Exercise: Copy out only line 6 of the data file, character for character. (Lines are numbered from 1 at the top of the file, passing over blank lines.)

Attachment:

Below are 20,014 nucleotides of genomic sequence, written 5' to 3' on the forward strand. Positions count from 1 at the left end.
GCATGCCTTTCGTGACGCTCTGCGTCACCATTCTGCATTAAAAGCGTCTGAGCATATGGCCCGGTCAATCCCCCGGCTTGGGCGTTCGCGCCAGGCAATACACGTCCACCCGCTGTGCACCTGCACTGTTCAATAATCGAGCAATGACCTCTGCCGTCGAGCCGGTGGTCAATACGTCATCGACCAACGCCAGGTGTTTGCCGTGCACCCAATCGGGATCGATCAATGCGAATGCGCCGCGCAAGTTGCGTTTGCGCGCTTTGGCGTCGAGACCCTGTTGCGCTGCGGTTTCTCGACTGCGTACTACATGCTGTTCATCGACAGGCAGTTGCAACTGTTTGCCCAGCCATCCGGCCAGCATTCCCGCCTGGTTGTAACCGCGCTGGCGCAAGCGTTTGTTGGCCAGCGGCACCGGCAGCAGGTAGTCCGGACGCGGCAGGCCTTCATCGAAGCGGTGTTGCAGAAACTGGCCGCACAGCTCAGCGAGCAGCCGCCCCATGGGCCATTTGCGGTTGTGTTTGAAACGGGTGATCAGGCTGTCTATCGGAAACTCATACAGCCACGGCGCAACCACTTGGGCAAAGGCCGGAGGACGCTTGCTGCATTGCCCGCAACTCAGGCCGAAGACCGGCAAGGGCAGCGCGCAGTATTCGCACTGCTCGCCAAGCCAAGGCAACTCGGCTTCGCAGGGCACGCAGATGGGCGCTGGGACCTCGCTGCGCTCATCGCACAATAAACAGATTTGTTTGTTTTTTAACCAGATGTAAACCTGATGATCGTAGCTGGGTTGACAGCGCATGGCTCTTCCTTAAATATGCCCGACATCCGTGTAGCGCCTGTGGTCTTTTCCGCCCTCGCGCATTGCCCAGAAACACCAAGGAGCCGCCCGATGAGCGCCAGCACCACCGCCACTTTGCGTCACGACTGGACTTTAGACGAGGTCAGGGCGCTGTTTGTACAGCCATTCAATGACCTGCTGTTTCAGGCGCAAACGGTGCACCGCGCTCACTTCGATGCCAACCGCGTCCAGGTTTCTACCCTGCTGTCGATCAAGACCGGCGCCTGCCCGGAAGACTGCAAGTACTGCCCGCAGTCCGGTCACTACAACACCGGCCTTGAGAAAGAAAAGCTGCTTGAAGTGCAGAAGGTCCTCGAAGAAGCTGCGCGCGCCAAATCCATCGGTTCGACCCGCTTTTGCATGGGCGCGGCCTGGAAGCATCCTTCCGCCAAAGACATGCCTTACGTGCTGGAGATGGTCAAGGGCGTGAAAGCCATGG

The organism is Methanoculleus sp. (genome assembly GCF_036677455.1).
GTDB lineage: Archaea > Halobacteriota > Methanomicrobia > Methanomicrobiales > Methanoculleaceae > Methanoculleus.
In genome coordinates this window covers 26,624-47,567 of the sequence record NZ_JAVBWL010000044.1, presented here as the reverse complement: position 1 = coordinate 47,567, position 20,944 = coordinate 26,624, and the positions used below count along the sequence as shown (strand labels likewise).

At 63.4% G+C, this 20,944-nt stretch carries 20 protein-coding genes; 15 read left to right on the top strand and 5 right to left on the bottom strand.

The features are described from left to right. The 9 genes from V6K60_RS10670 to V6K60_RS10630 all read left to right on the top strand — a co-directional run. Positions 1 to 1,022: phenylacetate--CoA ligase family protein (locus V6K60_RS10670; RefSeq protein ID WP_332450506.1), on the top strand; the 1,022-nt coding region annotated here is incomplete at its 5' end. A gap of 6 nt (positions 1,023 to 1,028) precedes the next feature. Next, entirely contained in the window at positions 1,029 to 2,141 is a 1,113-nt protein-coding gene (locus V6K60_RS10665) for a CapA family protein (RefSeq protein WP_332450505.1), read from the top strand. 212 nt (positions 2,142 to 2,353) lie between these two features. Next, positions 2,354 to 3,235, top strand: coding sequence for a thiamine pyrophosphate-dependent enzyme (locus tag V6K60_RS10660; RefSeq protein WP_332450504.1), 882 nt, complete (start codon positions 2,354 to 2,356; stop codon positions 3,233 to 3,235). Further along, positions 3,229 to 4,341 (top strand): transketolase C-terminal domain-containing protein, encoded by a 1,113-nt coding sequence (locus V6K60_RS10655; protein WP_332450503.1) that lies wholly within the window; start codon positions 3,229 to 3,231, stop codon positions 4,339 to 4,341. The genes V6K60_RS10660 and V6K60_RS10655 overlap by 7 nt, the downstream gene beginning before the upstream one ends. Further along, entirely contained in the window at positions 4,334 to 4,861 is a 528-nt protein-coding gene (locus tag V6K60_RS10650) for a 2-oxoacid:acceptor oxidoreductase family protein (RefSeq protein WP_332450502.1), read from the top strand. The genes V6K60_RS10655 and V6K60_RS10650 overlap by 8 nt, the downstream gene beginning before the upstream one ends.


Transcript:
At 63.4% G+C, this 20,944-nt stretch carries 20 protein-coding genes; 15 read left to right on the top strand and 5 right to left on the bottom strand.